Wednesday, July 30, 2014

Something to think about: Sick of the news

From page A4 | October 04, 2013 |

I am a reporter and I am sick of the news. More accurately, I am sick of how the news is created: people opening fire on other people, the Middle Eastern countries perpetually warring with their own people and everyone else, the hurricanes, wildfires, floods and earthquakes and Congress — that’s what creates the news. And I am tired of it.

Sometimes people criticize our paper because it has too many human interest stories; other people criticize it because there are too many stories about murder and crime on the front page. Maybe a story about a serial killer seeking redemption through his love of cats would be the only way to satisfy the critics.

Reporters don’t make the news — we hope — we just report it. I think our paper does a good job of balancing the stories between the worrisome, the informative and the inspirational, but we are a regional paper. News media that report national and world news appears to have less flexibility and more horror to work with.

If the national debt were smaller; if Congress was working together and responsive to the will of the people; if polar bears weren’t running out of ice; if homelessness was truly a temporary problem; if Americans weren’t obese; if China was environmentally conscious; if joblessness was a choice; if the three teens in Oklahoma had solved their boredom issue by helping out the elderly instead of gunning down a jogger, I’d probably like the news better.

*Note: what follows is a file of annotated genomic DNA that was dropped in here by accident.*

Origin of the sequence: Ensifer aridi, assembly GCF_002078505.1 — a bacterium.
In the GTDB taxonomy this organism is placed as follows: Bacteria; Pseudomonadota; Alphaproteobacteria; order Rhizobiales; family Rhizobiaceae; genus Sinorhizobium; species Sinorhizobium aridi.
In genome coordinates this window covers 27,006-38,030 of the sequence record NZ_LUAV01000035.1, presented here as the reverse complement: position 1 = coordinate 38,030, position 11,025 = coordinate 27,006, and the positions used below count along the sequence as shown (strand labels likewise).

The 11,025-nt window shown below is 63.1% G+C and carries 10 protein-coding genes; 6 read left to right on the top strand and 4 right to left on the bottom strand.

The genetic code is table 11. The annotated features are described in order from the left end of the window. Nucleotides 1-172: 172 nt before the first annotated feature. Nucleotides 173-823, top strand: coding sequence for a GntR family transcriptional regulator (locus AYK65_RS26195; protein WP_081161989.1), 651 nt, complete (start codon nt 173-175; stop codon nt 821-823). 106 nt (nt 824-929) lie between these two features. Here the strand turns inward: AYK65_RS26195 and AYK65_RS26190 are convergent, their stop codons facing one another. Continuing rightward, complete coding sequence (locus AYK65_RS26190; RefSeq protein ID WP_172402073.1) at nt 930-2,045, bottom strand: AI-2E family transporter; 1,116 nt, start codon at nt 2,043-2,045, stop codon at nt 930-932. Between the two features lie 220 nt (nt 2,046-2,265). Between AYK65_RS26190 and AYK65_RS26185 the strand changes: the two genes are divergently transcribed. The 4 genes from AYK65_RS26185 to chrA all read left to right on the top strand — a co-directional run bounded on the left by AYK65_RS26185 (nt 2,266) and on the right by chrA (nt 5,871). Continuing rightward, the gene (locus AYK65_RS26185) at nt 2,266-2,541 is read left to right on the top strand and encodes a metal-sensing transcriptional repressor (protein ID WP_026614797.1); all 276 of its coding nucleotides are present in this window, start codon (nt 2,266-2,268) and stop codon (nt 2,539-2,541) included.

We flew to Maryland on the day that the U.S. Naval Yard in Washington, D.C was the site of a mass shooting. We waited a few days before venturing to Washington to see the sights because of the investigation. I missed the blow-by-blow account of the shooting because I was changing planes and flying through the air. It’s probably horrible of me to admit this, but I don’t think I missed anything I needed to know.

While in Maryland I met a mortgage loan officer for Wells Fargo who said he stopped listening to and reading about the news because it was flavoring his days and not in a good way. This made things a little difficult, at times, because he was unaware of a murder that happened a block from his home and that police needed help in finding the killer, but it also allowed him to live his life and deal with his clients in a more positive way. After I beat him up about how poorly Wells Fargo and the rest of the big banks were handling mortgages, foreclosures and short sales, I could see that he needed all the positive attitude he could gather.

And there’s the rub: Whether it is better to be unaware and reasonably happy therein or to be overwhelmed with information, most of it worrisome. If the world were different, the news would be different, say some — maybe that is true, or maybe the world, and the nation, isn’t as messed up as it appears from the media.

If there were fewer wars, murders, crises and disasters to report, the media would have to spotlight more new discoveries, more medical breakthroughs, more instances of world collaboration and national cooperation, more stories about people helping other people. Is the seeming lack of balance in the national and world news because people want to know more about the bad things than the good things, or because there are more bad things happening in the world?

Maybe the man from Maryland has the right idea — to jump off the news wagon for a while and see what happens to your life. His ostrich-like approach might be unrealistic, but it might also be a way to see the world from your own perspective and to draw your own conclusions.